To prevent massive layoffs throughout the district, New York City's public-school teachers and paraprofessionals have agreed to a 1 percent to 1.5 percent wage deferral.
In its largest turnout for a vote ever, the United Federation of Teachers last week voted 47,277 to 25,747 to approve the accord struck by union leaders and Schools Chancellor Joseph A. Fernandez, according to Susan Amlung, a spokesman for the u.f.t. (See Education Week, Feb. 6, 1991.)
The New York City Board of Education was scheduled to vote on the pact late last week, a spokesman said.
Some 3,500 teachers and paraprofessionals had faced layoffs beginning Feb. 1 as district officials sought to satisfy a $90-million budget cut ordered by the city.
In the spring, teachers will have a total of $465 to $590 withheld across 10 pay periods; $175 to $200 will be deducted from paraprofessionals' checks. Under the agreement, the money is to be repaid in 1995 and 1996.
A federal district judge has rejected the state of Missouri's effort to force the Kansas City school board to increase property taxes to pay for desegregation costs now borne by the state.
In filing the tax-increase request last October, the state had contended that it had paid some $113 million in desegregation expenses for the Kansas City schools and that it was time for the district to meet its own desegregation costs.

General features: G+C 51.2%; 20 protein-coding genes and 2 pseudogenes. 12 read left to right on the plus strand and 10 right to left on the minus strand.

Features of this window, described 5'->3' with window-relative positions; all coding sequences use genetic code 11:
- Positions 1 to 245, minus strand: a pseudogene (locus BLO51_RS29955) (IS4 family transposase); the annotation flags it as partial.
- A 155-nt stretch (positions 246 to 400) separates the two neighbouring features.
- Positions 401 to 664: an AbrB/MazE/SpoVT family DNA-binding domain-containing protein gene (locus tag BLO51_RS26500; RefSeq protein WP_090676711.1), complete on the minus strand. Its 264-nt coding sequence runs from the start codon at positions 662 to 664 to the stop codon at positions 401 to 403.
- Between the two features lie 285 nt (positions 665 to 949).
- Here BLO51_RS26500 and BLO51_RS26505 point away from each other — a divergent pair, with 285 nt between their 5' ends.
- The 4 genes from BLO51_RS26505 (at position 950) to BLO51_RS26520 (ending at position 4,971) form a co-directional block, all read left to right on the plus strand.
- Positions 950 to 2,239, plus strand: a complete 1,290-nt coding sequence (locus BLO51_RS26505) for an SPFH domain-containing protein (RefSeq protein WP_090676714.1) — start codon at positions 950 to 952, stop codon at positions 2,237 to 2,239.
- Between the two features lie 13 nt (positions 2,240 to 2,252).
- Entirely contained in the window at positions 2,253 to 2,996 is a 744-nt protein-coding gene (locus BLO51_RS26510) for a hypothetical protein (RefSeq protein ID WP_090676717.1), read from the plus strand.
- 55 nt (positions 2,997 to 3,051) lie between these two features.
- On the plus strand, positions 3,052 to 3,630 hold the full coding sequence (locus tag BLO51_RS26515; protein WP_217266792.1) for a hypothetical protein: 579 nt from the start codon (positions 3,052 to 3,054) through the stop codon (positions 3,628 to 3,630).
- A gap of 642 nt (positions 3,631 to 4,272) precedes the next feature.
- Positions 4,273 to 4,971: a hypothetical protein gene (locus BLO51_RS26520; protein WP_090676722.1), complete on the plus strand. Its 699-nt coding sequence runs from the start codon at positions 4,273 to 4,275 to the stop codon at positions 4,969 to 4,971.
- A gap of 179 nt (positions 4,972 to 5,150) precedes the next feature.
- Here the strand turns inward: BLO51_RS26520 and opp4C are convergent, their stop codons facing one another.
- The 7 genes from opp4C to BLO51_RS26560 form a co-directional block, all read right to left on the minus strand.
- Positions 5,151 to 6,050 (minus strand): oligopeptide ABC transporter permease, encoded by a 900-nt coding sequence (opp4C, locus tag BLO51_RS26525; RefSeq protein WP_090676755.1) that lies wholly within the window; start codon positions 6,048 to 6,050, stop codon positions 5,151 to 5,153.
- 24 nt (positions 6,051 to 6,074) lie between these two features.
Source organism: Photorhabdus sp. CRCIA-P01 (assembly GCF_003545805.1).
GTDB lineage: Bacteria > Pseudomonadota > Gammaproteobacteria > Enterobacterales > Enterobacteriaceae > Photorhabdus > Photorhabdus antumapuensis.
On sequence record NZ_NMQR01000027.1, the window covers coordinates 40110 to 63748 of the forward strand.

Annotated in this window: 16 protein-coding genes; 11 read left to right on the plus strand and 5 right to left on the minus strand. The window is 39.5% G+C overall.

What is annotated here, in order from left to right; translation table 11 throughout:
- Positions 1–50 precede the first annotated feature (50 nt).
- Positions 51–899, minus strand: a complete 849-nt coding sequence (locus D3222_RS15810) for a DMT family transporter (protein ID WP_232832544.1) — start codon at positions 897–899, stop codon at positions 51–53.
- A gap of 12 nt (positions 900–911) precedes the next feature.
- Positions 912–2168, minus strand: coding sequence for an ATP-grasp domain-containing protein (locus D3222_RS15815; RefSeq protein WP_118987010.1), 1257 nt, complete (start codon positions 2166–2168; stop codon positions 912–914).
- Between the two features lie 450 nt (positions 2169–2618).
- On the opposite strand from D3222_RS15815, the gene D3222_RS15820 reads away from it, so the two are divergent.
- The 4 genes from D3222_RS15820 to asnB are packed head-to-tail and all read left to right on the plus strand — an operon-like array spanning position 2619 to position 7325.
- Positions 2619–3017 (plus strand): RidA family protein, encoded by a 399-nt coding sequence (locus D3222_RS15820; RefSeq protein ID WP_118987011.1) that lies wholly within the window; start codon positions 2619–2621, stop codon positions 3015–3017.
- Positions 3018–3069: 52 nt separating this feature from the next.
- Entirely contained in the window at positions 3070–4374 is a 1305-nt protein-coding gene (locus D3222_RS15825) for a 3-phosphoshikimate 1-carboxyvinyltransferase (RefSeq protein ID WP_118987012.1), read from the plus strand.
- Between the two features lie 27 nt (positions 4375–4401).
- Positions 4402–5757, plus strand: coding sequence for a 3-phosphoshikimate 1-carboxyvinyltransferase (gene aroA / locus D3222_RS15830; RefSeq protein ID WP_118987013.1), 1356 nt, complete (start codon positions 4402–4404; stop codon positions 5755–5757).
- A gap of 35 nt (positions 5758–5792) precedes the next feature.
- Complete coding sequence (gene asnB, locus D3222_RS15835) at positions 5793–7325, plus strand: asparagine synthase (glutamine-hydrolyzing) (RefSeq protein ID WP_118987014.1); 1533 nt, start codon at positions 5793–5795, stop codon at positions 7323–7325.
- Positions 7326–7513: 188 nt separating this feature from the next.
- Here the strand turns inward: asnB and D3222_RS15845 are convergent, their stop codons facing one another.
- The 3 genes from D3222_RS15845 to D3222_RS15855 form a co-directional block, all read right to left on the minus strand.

School officials and plaintiffs in the dis6trict's longstanding desegregation case had responded that increasing taxes in the school district would only encourage residents to abandon the city for the suburbs.
U.S. District Judge Russell G. Clark, who has been overseeing the case, ruled against the state late last month.
Under the state's proposal, local property taxes could have increased by about 125 percent, from $4.96 to $11.16 per $100 of assessed value.
In a vote last August, the Kansas City school board adopted the $4.96 rate, replacing a rate of $4 per $100 of assessed value.
The U.S. Supreme Court ruled in April 1990 that a federal judge may direct a school district to raise taxes to pay for desegregation efforts. (See Education Week, April 25, 1990.)
An elementary school in College Park, Ga., has become the first school in the state to adopt a year-round schedule.
In a vote late last month, 88 percent of the students' parents voted in favor of the plan, which needed an 80 percent majority vote to be implemented, according to Gayle Littlefield, an instructional resource teacher at the school.
The measure narrowly failed in a vote last December. (See Education Week, Jan. 23, 1990.)
Teachers and parents will next meet to discuss the calendar, which will include four quarters separated by three-week breaks and a six-week summer vacation, and hope to send a plan to the state at the end this month. This school year ends on June 7, and the year-round calendar is tentatively scheduled to start around July 15.